Solar Delight

Even with its short days Minnesota has climbed on board the solar bus. We already have huge wind farms in Southwest Minnesota and the hope is to “interface” wind and solar to maximize effect. This is very good news. We are taking baby steps, but they are headed in the right direction!

(Along these lines, readers might want to check out my article in the current Empirical magazine, “Fiddling While Rome Burns,” which draws heavily from the blogs of my blog-buddy the “old fart,” as I gratefully acknowledge at the end of the article.)

Minnesota’s largest solar installation begins producing electricity


The largest solar-electric generator in Minnesota has flipped on the switch — the latest sign of a banner year for solar installations.

Renewable power developer Ecos Energy said 7,040 solar panels outside of Slayton, Minn., began producing power Friday after being connected to Xcel Energy’s distribution system. The solar array is the largest in the state, with 2 megawatts of output, the equivalent of the power used by 250 homes.

The project has 32 rows of solar panels covering an area the size of 7 1/2 football fields on what once was a cornfield.

“There was no celebration, but it is nice to get these things running,” said Chris Little, director of development for Ecos Energy, based in Minneapolis.

Solar installations are up dramatically in Minnesota and across the United States. In Minnesota, twice as much solar capacity was installed in 2012 compared with the prior year, as more than 250 projects, large and small, went online, state data shows.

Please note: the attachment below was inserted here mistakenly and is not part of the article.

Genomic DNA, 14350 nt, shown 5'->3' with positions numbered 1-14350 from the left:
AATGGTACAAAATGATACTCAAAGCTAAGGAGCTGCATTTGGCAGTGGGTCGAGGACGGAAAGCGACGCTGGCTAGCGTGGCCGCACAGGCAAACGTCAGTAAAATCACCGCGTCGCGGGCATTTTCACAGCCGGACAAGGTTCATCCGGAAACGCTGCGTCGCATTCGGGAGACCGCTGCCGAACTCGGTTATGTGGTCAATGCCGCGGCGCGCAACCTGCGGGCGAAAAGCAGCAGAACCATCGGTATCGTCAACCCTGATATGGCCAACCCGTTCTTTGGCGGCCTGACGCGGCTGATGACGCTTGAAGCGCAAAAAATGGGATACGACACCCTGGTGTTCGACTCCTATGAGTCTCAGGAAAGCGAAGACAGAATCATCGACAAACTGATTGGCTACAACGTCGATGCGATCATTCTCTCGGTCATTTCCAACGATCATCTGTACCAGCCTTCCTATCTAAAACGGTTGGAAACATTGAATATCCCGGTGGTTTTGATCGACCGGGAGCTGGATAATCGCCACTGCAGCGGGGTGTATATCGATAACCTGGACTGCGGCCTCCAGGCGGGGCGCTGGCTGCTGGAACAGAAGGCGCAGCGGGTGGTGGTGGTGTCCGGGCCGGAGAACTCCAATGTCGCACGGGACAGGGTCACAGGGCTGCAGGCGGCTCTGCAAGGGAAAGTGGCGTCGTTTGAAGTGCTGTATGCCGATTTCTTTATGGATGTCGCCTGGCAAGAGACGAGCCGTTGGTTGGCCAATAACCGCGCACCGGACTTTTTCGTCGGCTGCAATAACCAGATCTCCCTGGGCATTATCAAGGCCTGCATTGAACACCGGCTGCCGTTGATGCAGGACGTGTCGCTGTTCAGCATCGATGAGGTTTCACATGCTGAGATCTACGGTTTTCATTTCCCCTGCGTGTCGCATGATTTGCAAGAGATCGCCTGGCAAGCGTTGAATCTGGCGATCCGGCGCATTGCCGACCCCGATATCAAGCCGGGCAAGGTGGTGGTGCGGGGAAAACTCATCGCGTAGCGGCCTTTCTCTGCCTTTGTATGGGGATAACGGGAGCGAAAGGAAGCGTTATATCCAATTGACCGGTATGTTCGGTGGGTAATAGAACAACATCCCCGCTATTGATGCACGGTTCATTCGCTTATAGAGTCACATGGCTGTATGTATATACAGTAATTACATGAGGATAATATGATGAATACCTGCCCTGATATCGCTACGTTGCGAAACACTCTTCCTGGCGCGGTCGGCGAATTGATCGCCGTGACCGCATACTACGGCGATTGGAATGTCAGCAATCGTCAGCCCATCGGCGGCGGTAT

That list doesn’t include the Slayton project, which came online in 2013. It does include the solar array atop the Bloomington Ikea store completed in August. Ikea briefly held the state record for the biggest solar generator, at 1 megawatt, and now slips to No. 2.

Across the country, new solar installations through the third quarter already were ahead of 2011’s, thanks partly to a steady drop in solar panel prices, according to a GTM Research report for the Solar Energy Industries Association.

“We expect business to grow considerably in 2013 and 2014,” said Doug Fredrickson, vice president of operations for Blattner Energy, which constructed the Slayton project. “The indicators are really strong. The technology is improving, and the price of panels is going down — you can hardly keep up with the reductions.”. .  . .

Though the Slayton project is Minnesota’s largest, its output pales in comparison with solar installations being built in California. Last week, MidAmerican Solar, a unit of Warren Buffett-led Berkshire Hathaway, announced it would purchase the world’s largest planned solar development, with an output of 579 megawatts, in southern California. NextEra Energy is planning a 250-megawatt concentrated solar project near Blythe, Calif., for which Blattner Energy is the construction manager.

In Minnesota, Xcel’s separate Solar Rewards program helped installers add 3.7 megawatts of solar power this year, up 150 percent from 2011, the utility said. That program subsidizes smaller installations for homes and businesses.

Nystuen said Xcel will continue to “explore the potential benefits of solar” and anticipates requesting proposals for development fund grants for systems of up to 1 megawatt. Those projects, she said, likely would not involve selling power to the grid.

David Shaffer • 612-673-7090 Twitter: @ShafferStrib


4 thoughts on “Solar Delight

  1. This Old Fart likes this story very much. Thanks for the shout out as well. I look forward to seeing the final article. The fact that Warren Buffett is investing in solar as well as wind (through GE) is very illuminating. If the fossil fuel industry continues to keep its head in the sand, they will wake up and find this industry is passing them by irrespective of the naysaying they perpetuate. Well done, BTG

  2. last month i signed up for the free three-month digital edition, but i assume that a summary sent to my inbox is that digital edition. i am sorely disappointed that i wasn’t able to see your article, or maybe i overlooked a prompt.

    i’ll check again tomorrow.

    congratulations that your state’s adapting to solar and wind power.

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